TWO schools which could lose pupils if a controversial academy expansion plan goes ahead, held open days for potential pupils yesterday.

Shelley College plans to expand in 2014 and accept year 8 and 9 pupils.

But Scissett Middle School and Kirkburton Middle School fear the expansion of Shelley College – now an academy – to 2,100 students will cause them to lose pupils and eventually close.

The schools argue this will have a negative impact on pupils going straight from primary school to high school.

The Scissett and Kirkburton schools say pupils from small village schools will find the transition to a large high school difficult and may underachieve and become lost in the system.

Denby Dale and Kirkburton are one of the few wards in the country that still operate a three-tier – or pyramid – school system. Here pupils graduate from primary to middle to high school, rather than from primary school to high school.

Yesterday Scissett Middle School held a ‘school in action’ event where potential pupils and their parents could tour the school and watch lessons in progress.

Kirkburton Middle School yesterday held an open evening for potential students and their parents.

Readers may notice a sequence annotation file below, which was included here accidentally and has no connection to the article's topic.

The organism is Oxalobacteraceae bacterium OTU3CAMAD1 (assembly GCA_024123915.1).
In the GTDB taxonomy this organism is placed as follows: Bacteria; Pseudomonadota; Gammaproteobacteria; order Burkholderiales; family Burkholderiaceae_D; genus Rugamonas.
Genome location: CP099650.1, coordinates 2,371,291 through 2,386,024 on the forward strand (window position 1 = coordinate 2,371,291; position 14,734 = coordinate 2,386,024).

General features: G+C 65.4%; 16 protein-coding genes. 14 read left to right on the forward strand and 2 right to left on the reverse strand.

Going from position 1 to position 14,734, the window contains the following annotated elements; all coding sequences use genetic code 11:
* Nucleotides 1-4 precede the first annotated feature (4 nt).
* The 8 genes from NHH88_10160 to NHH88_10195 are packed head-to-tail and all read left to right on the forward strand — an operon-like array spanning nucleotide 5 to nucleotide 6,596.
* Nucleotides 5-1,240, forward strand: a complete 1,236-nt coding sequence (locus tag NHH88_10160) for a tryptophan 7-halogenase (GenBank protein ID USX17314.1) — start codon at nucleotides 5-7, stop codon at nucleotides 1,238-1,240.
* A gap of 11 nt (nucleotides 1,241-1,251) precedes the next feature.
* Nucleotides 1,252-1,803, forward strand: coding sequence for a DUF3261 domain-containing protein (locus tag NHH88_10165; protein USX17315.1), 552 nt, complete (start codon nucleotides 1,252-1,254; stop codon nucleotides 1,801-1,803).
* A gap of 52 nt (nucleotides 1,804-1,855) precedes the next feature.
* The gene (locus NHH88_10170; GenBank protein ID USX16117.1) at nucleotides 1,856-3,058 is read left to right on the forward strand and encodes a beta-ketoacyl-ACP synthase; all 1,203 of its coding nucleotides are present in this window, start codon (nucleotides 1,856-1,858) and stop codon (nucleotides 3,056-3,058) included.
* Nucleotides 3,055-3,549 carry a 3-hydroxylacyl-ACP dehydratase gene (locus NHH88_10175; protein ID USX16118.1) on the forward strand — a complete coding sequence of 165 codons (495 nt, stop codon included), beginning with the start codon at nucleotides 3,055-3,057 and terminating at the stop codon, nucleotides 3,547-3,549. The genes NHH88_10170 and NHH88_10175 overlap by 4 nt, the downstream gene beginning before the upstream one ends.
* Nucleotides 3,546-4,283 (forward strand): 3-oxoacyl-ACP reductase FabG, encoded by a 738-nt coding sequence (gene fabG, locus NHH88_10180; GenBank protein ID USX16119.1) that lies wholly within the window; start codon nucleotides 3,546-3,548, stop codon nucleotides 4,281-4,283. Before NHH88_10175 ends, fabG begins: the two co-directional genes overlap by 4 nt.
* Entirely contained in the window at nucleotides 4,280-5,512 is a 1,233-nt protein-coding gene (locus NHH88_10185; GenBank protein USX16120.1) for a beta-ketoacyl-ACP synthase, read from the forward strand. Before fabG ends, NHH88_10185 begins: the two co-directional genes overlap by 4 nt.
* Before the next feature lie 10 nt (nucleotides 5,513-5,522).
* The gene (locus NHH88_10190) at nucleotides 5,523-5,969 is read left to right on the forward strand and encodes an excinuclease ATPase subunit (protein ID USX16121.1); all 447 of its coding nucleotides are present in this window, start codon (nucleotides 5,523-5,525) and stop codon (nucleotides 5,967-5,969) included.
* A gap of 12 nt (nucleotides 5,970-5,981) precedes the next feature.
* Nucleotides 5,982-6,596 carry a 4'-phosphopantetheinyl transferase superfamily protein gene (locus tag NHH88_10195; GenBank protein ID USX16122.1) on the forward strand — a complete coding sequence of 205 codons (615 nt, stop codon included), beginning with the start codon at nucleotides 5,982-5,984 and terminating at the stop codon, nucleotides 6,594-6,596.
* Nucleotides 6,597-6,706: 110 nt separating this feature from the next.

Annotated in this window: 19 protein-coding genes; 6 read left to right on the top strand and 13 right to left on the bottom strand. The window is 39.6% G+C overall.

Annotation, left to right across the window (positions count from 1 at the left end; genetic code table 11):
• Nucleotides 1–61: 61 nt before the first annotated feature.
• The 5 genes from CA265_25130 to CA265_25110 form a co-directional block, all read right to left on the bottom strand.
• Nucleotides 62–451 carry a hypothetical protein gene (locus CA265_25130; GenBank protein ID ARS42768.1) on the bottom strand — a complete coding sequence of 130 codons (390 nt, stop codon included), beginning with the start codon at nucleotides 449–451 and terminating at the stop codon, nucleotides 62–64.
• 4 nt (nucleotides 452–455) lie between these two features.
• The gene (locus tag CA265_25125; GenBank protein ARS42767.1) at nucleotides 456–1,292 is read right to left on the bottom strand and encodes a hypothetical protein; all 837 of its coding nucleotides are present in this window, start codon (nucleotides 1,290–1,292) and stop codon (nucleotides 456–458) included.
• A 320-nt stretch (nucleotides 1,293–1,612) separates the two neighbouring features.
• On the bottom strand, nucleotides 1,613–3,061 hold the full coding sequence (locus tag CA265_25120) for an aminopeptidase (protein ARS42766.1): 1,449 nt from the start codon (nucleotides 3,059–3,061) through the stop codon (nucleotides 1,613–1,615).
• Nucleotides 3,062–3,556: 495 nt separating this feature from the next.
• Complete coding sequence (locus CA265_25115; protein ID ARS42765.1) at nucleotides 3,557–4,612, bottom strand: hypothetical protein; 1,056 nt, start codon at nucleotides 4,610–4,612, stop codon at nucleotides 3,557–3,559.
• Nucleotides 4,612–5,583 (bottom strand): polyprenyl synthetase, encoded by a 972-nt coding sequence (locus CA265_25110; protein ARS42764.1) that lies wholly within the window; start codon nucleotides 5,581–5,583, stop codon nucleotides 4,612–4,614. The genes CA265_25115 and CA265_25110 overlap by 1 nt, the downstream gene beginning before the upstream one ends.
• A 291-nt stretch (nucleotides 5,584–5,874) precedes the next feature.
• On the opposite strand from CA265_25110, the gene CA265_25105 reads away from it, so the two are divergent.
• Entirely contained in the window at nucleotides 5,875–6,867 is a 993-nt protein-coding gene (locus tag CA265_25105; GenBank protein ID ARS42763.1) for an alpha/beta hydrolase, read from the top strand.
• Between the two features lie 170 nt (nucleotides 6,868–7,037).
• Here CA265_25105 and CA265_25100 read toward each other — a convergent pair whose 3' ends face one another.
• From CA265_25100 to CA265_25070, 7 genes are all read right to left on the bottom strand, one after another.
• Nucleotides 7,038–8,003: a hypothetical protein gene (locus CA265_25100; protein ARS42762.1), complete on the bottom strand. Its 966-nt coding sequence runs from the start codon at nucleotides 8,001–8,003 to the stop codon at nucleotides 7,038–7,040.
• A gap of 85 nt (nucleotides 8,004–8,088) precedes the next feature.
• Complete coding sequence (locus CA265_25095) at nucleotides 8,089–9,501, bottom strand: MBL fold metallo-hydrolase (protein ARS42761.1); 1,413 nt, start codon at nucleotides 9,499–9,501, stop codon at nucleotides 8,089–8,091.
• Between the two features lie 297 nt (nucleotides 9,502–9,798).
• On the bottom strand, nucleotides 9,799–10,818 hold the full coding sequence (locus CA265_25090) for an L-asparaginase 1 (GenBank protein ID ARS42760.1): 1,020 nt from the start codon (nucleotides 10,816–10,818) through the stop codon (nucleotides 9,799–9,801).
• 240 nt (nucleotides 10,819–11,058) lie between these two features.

Both schools hope the evenings will show pupils and parents the advantages smaller middle schools have over larger high schools.

Kirkburton Middle School headteacher Gary Johnson said: “We want to help people make an informed decision.

“Children are coming from small village schools which are at the heart of a community.

“Our school is smaller than a secondary school so we are able to provide a specific, specialist education.

“We’re specialists at supporting them through early adolescence which can be a confusing time.

“Research shows that at high school there’s a pronounced dip in achievement at the end of year 8 but at our school pupils are excited and motivated to go to Shelley College and perform at their best.”

Scissett Middle School headteacher Helen Baxter said: “Going to an academy for some children from small village schools is going to be traumatic, especially children with special needs.

“We’re a middle school and we know all our children and their families.

“There’s no way there can be that community feel you get in a community middle school at an academy.”

Shelley College is hosting an open evening for prospective sixth form students and their families. There is a chance to speak to teachers, current pupils and to take a tour of the facilities. The event, for anyone planning to begin or continue Year 12 education in 2013, is on Thursday, November 22 from 6.30pm to 9pm.